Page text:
President Trump’s trade war is officially underway as the United States will begin implementing steel and aluminum tariffs on key allies including Canada, Mexico and the European Union.
The move comes after months of discussions and will now result in a 10 percent tariff on aluminum imports and a 25 percent tariff on steel imports staring June 1st.
In a statement, the White House said “The United States was unable to reach satisfactory arrangements … with Canada, Mexico or the European Union after repeatedly delaying tariffs to allow more time for discussions.” The White House went on to say they were able to reach agreements with a number of other countries including Australia, Argentina, Brazil and South Korea.
The White House defended the move by invoking national security as it stated excessive levels of aluminum and steel imports threatened to impair the security of the United States. According to their justification, imports can reduce America’s domestic production capacity and the country could find itself in a “situation where the United States would be unable to meet demand for national defense and critical infrastructure in a national emergency.”
Unsurprisingly, the countries hit by the tariffs are fighting back. The President of the European Commission, Jean-Claude Juncker, said “The EU believes these unilateral US tariffs are unjustified and at odds with World Trade Organization rules.” He added, “This is protectionism, pure and simple.”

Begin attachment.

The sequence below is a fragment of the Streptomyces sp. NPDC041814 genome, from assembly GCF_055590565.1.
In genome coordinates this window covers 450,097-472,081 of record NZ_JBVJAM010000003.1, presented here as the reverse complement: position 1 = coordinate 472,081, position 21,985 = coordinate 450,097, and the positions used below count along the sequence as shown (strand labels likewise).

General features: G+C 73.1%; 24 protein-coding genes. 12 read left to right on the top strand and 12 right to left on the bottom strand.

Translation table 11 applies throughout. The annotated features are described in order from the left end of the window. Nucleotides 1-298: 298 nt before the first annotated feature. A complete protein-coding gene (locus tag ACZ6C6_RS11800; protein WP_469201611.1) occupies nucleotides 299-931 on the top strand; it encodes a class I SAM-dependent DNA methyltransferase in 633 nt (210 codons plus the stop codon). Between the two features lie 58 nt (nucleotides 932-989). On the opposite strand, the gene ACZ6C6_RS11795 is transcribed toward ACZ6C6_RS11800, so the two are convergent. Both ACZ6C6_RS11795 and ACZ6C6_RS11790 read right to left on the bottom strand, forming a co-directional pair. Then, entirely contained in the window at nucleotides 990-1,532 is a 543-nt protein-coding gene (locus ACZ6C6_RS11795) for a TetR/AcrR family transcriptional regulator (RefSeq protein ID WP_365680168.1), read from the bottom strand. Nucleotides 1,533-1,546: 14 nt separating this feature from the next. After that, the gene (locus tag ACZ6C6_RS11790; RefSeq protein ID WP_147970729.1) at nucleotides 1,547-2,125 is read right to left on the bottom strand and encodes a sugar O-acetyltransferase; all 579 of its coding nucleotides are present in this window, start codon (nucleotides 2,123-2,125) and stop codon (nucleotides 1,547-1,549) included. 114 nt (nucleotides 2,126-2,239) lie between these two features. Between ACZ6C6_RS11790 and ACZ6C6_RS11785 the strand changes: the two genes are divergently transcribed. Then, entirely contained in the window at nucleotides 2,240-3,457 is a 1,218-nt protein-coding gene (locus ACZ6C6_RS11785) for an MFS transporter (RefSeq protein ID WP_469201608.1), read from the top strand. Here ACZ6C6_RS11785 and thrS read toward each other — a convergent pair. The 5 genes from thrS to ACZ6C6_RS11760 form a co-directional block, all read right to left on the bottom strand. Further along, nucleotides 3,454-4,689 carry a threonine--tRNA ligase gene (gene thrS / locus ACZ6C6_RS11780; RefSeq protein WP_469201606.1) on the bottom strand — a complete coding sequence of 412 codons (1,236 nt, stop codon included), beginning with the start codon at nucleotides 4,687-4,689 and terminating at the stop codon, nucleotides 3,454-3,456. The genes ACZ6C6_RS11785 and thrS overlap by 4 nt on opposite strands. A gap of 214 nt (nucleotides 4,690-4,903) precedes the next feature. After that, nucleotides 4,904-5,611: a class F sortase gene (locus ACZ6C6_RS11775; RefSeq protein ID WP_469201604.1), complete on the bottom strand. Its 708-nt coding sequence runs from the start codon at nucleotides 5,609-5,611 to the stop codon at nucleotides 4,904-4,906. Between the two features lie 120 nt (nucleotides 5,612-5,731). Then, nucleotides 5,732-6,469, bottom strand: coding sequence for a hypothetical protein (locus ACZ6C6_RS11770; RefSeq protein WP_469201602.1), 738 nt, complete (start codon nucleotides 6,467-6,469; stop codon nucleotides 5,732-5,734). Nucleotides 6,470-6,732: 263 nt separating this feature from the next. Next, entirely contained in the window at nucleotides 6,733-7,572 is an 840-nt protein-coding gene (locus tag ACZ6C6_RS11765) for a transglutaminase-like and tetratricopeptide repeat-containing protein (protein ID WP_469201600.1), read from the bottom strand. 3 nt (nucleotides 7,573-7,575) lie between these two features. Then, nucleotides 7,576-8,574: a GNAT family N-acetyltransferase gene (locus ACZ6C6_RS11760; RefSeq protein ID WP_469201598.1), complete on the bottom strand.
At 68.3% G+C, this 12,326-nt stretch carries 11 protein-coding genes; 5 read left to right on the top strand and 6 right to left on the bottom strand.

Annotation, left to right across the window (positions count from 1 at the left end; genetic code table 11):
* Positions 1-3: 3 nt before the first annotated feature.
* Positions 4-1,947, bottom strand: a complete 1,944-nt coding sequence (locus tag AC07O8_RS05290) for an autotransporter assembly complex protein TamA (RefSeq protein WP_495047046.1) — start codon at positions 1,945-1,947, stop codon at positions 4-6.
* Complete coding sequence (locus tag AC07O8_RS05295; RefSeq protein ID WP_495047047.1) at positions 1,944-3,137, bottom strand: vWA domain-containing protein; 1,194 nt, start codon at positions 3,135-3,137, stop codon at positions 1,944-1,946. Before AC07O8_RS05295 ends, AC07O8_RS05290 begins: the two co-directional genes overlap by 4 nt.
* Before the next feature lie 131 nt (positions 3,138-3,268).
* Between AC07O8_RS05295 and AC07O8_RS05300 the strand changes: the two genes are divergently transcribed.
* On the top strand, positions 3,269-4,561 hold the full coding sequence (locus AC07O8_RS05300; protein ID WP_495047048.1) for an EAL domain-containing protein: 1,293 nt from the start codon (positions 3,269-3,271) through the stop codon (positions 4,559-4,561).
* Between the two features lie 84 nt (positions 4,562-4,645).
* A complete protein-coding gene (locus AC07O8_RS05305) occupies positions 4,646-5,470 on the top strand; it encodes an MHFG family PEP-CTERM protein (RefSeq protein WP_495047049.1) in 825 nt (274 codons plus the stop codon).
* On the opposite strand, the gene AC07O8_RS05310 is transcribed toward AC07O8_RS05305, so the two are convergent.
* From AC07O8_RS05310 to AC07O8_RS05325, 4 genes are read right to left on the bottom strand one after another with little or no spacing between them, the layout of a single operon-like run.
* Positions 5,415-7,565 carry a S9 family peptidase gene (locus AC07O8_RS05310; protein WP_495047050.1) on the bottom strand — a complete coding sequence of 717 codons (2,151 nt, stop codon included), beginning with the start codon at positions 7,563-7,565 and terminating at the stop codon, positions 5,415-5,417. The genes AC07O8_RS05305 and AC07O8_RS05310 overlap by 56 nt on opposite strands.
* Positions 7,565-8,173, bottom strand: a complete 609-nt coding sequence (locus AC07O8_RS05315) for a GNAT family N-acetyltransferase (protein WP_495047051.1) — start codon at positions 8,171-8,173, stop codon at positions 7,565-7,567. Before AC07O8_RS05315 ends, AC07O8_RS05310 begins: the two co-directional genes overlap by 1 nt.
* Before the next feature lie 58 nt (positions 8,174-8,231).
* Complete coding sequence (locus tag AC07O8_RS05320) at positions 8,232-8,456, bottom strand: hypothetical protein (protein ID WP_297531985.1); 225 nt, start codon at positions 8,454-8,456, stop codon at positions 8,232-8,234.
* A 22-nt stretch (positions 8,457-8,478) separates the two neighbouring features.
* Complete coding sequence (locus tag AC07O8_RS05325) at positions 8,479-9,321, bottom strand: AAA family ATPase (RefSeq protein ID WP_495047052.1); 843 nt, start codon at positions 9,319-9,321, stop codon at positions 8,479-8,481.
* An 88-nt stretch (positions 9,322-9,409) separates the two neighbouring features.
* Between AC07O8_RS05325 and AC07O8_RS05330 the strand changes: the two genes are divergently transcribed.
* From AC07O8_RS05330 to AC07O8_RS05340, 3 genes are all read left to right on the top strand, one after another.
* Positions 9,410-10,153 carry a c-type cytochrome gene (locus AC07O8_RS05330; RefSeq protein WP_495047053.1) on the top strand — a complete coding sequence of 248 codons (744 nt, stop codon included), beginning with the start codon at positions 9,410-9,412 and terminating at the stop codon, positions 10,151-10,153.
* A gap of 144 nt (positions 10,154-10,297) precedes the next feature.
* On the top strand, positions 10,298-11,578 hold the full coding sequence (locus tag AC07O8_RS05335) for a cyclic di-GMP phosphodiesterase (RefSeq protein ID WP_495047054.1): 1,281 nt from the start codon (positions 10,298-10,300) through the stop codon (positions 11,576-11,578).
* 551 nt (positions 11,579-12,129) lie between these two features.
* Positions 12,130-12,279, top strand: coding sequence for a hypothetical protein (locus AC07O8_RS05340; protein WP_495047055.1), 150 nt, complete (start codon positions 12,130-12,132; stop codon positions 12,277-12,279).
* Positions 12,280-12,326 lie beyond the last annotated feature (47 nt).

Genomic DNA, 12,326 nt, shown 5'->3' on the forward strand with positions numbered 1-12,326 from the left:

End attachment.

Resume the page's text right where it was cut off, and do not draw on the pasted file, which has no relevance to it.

The European Union notes the tariffs affect exports worth €6.4 ($7.4) billion and they will launch legal proceedings against the United States in the World Trade Organization tomorrow. According to Juncker, “The US now leaves us with no choice but to proceed with a WTO dispute settlement case and with the imposition of additional duties on a number of imports from the US.”
The European Union isn’t the only one hitting back at the US as Mexico said it will “impose equivalent measures to various products” such as steel, lamps and a variety of food items including apples, grapes, pork and sausages. Mexico’s Ministry of Economy went on to say “Mexico reiterates its openness to constructive dialogue with the US, its support for the international trading system and its rejection of unilateral protectionist measures.”
The tariffs and retaliatory measures will hit a number of companies and products. US automakers are one of the many victims as higher aluminum and steel prices will make vehicles more expensive to produce. These increased costs will likely be passed onto consumers.